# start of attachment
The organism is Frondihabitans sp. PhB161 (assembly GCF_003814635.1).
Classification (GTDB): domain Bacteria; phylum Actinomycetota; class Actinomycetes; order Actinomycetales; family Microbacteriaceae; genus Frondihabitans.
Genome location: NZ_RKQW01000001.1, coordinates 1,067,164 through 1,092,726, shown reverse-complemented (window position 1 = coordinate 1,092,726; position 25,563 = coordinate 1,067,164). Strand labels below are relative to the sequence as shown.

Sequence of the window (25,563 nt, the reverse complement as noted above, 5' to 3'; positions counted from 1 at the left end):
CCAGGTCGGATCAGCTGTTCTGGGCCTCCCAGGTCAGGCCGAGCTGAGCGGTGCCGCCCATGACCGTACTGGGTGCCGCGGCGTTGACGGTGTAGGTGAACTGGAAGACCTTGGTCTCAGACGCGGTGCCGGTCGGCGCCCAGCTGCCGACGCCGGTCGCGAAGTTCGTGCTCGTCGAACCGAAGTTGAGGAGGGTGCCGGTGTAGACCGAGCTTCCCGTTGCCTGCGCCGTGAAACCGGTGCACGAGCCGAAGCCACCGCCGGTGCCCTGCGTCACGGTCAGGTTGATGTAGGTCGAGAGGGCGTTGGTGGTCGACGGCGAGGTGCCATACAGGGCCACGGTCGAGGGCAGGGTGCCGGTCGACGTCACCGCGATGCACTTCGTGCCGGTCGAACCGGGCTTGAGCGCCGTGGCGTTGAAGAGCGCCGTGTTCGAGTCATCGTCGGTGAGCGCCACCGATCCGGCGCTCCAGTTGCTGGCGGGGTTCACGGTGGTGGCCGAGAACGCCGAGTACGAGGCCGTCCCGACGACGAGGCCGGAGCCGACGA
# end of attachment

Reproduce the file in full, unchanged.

The organism is Frondihabitans sp. PhB161 (assembly GCF_003814635.1).
Classification (GTDB): domain Bacteria; phylum Actinomycetota; class Actinomycetes; order Actinomycetales; family Microbacteriaceae; genus Frondihabitans.
Genome location: NZ_RKQW01000001.1, coordinates 1,067,164 through 1,092,726, shown reverse-complemented (window position 1 = coordinate 1,092,726; position 25,563 = coordinate 1,067,164). Strand labels below are relative to the sequence as shown.

Sequence of the window (25,563 nt, the reverse complement as noted above, 5' to 3'; positions counted from 1 at the left end):
CCAGGTCGGATCAGCTGTTCTGGGCCTCCCAGGTCAGGCCGAGCTGAGCGGTGCCGCCCATGACCGTACTGGGTGCCGCGGCGTTGACGGTGTAGGTGAACTGGAAGACCTTGGTCTCAGACGCGGTGCCGGTCGGCGCCCAGCTGCCGACGCCGGTCGCGAAGTTCGTGCTCGTCGAACCGAAGTTGAGGAGGGTGCCGGTGTAGACCGAGCTTCCCGTTGCCTGCGCCGTGAAACCGGTGCACGAGCCGAAGCCACCGCCGGTGCCCTGCGTCACGGTCAGGTTGATGTAGGTCGAGAGGGCGTTGGTGGTCGACGGCGAGGTGCCATACAGGGCCACGGTCGAGGGCAGGGTGCCGGTCGACGTCACCGCGATGCACTTCGTGCCGGTCGAACCGGGCTTGAGCGCCGTGGCGTTGAAGAGCGCCGTGTTCGAGTCATCGTCGGTGAGCGCCACCGATCCGGCGCTCCAGTTGCTGGCGGGGTTCACGGTGGTGGCCGAGAACGCCGAGTACGAGGCCGTCCCGACGACGAGGCCGGAGCCGACGA